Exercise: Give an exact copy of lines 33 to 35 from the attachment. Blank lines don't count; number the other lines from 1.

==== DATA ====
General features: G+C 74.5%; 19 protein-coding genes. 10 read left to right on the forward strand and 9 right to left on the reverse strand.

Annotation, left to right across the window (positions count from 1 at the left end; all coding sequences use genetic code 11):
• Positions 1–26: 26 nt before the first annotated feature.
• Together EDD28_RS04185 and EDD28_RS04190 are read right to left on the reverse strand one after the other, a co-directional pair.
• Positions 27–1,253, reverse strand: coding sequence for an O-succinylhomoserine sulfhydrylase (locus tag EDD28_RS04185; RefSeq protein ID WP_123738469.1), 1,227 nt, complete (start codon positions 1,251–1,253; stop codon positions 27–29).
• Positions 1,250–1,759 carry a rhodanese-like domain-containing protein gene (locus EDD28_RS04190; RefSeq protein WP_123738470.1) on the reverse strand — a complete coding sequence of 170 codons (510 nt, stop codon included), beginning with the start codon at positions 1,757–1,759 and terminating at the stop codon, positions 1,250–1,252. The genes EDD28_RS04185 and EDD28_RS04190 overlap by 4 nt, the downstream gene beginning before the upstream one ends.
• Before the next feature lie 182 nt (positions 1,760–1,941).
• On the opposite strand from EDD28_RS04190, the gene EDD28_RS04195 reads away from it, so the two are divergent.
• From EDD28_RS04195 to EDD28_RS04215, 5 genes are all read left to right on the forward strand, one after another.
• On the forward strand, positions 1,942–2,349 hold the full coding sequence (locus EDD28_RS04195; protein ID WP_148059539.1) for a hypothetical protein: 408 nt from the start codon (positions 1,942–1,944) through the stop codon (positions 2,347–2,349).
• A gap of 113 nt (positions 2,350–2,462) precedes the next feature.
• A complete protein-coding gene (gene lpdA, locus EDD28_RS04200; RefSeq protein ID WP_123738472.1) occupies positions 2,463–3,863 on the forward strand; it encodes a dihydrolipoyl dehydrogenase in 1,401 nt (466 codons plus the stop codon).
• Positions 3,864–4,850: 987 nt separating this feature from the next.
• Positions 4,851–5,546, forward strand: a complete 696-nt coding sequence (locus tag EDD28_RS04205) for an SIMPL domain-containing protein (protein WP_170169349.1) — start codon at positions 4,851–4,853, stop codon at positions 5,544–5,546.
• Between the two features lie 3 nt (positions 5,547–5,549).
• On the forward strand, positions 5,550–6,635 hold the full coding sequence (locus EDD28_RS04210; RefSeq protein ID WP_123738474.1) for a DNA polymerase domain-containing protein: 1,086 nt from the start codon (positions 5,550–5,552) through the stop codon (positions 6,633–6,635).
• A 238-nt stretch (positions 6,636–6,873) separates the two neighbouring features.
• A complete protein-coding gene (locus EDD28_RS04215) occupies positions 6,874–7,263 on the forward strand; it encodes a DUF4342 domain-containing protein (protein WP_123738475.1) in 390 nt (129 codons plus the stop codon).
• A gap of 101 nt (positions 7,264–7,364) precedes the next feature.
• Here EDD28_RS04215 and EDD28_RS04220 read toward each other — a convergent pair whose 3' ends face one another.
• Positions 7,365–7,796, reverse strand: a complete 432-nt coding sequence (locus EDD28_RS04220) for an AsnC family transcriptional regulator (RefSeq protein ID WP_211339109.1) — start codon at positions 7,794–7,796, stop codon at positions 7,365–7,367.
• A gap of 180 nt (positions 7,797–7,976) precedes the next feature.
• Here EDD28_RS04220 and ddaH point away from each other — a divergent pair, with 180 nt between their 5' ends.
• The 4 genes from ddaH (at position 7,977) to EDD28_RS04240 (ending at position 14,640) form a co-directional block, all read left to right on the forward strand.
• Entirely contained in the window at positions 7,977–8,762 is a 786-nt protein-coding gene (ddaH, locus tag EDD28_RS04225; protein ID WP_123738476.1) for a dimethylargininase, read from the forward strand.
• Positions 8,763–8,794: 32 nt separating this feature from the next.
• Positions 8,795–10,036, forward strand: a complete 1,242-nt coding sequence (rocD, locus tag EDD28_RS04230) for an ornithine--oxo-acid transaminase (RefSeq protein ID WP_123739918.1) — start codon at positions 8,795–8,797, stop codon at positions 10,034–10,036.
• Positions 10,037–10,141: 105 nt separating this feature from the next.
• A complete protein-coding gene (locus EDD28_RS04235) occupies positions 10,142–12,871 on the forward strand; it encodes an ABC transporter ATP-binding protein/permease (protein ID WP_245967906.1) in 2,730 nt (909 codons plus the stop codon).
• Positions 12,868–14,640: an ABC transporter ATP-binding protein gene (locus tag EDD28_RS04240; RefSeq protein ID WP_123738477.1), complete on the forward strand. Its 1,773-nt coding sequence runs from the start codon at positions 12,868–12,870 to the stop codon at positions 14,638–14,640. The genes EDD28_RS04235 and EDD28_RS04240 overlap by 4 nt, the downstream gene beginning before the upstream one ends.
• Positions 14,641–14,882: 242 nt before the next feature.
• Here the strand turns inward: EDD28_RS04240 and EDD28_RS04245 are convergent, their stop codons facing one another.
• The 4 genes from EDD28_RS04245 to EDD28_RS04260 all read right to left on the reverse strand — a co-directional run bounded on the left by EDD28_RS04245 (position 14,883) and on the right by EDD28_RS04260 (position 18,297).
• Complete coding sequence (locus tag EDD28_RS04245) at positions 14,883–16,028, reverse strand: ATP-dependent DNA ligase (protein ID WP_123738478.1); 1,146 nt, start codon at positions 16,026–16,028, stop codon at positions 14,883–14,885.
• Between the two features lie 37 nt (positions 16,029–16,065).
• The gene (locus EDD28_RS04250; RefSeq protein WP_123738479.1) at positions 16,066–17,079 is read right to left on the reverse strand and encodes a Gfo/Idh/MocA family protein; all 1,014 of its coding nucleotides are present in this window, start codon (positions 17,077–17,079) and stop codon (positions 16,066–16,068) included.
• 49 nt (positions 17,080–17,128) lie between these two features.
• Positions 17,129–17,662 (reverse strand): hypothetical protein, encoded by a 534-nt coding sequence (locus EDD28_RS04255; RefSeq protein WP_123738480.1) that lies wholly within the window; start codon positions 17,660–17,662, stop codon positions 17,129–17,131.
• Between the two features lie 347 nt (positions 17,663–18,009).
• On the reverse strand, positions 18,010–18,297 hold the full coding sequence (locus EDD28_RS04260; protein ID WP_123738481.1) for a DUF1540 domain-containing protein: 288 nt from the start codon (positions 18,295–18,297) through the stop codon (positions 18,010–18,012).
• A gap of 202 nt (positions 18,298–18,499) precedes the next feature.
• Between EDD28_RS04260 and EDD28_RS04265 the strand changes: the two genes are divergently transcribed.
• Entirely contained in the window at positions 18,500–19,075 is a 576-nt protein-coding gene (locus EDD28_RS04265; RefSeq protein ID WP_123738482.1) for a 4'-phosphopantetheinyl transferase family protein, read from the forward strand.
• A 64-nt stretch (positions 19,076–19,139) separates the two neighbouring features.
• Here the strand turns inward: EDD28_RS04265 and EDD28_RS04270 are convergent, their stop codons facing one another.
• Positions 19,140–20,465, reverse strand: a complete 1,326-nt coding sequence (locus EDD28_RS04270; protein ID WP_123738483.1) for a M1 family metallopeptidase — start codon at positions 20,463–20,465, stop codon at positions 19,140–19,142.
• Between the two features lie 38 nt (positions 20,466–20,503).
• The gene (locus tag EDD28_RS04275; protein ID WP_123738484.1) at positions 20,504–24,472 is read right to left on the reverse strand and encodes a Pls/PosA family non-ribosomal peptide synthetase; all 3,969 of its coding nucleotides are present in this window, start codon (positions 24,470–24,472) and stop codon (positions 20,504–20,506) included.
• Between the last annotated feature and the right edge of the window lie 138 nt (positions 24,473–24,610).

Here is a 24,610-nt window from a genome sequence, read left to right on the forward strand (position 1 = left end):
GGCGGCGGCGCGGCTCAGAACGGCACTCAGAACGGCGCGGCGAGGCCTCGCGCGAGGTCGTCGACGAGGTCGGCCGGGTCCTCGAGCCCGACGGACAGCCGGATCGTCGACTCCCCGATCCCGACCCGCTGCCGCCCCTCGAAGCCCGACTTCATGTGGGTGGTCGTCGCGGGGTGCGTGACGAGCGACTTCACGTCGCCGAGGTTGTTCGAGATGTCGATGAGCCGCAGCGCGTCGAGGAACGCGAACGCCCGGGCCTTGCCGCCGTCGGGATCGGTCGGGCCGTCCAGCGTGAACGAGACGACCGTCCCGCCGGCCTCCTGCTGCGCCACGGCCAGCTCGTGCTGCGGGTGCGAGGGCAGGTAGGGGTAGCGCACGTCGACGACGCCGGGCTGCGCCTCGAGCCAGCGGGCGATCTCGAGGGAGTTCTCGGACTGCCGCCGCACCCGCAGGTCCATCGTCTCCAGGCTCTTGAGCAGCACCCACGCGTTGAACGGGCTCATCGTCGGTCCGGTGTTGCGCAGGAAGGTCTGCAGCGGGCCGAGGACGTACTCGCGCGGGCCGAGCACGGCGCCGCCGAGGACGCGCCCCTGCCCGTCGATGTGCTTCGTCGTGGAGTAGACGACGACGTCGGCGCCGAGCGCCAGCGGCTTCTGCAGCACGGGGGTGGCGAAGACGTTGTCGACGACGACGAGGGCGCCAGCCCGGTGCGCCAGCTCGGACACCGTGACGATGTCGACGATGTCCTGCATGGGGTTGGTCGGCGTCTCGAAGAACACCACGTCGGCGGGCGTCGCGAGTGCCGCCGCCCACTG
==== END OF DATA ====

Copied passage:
• The 4 genes from EDD28_RS04245 to EDD28_RS04260 all read right to left on the reverse strand — a co-directional run bounded on the left by EDD28_RS04245 (position 14,883) and on the right by EDD28_RS04260 (position 18,297).
• Complete coding sequence (locus tag EDD28_RS04245) at positions 14,883–16,028, reverse strand: ATP-dependent DNA ligase (protein ID WP_123738478.1); 1,146 nt, start codon at positions 16,026–16,028, stop codon at positions 14,883–14,885.
• Between the two features lie 37 nt (positions 16,029–16,065).